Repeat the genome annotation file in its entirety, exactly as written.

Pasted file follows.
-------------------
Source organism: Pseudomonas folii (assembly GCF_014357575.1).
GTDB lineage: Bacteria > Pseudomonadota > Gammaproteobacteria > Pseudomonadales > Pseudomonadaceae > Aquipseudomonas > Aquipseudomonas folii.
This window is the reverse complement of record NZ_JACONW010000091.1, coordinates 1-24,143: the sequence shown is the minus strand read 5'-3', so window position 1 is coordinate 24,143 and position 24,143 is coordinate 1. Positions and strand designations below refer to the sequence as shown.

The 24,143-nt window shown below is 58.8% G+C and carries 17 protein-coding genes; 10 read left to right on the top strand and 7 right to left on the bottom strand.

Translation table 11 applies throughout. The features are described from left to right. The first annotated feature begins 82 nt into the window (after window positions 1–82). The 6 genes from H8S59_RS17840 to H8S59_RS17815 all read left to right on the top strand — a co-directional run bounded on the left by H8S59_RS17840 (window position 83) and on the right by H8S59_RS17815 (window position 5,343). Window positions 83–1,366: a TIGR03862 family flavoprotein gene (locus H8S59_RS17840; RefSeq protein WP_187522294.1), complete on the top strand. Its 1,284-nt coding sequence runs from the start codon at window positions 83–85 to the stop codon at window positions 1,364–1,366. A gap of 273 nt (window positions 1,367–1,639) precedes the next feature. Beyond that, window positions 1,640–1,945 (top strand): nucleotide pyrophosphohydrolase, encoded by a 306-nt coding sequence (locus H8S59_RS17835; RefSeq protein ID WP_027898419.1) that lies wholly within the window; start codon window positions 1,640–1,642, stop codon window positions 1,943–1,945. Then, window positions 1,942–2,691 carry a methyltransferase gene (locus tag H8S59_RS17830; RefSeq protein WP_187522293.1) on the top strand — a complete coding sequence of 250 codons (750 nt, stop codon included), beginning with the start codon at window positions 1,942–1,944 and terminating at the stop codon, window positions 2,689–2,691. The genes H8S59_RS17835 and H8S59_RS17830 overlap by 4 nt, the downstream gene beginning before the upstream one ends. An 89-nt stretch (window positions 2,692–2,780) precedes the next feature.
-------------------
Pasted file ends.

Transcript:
Source organism: Pseudomonas folii (assembly GCF_014357575.1).
GTDB lineage: Bacteria > Pseudomonadota > Gammaproteobacteria > Pseudomonadales > Pseudomonadaceae > Aquipseudomonas > Aquipseudomonas folii.
This window is the reverse complement of record NZ_JACONW010000091.1, coordinates 1-24,143: the sequence shown is the minus strand read 5'-3', so window position 1 is coordinate 24,143 and position 24,143 is coordinate 1. Positions and strand designations below refer to the sequence as shown.

The 24,143-nt window shown below is 58.8% G+C and carries 17 protein-coding genes; 10 read left to right on the top strand and 7 right to left on the bottom strand.

Translation table 11 applies throughout. The features are described from left to right. The first annotated feature begins 82 nt into the window (after window positions 1–82). The 6 genes from H8S59_RS17840 to H8S59_RS17815 all read left to right on the top strand — a co-directional run bounded on the left by H8S59_RS17840 (window position 83) and on the right by H8S59_RS17815 (window position 5,343). Window positions 83–1,366: a TIGR03862 family flavoprotein gene (locus H8S59_RS17840; RefSeq protein WP_187522294.1), complete on the top strand. Its 1,284-nt coding sequence runs from the start codon at window positions 83–85 to the stop codon at window positions 1,364–1,366. A gap of 273 nt (window positions 1,367–1,639) precedes the next feature. Beyond that, window positions 1,640–1,945 (top strand): nucleotide pyrophosphohydrolase, encoded by a 306-nt coding sequence (locus H8S59_RS17835; RefSeq protein ID WP_027898419.1) that lies wholly within the window; start codon window positions 1,640–1,642, stop codon window positions 1,943–1,945. Then, window positions 1,942–2,691 carry a methyltransferase gene (locus tag H8S59_RS17830; RefSeq protein WP_187522293.1) on the top strand — a complete coding sequence of 250 codons (750 nt, stop codon included), beginning with the start codon at window positions 1,942–1,944 and terminating at the stop codon, window positions 2,689–2,691. The genes H8S59_RS17835 and H8S59_RS17830 overlap by 4 nt, the downstream gene beginning before the upstream one ends. An 89-nt stretch (window positions 2,692–2,780) precedes the next feature.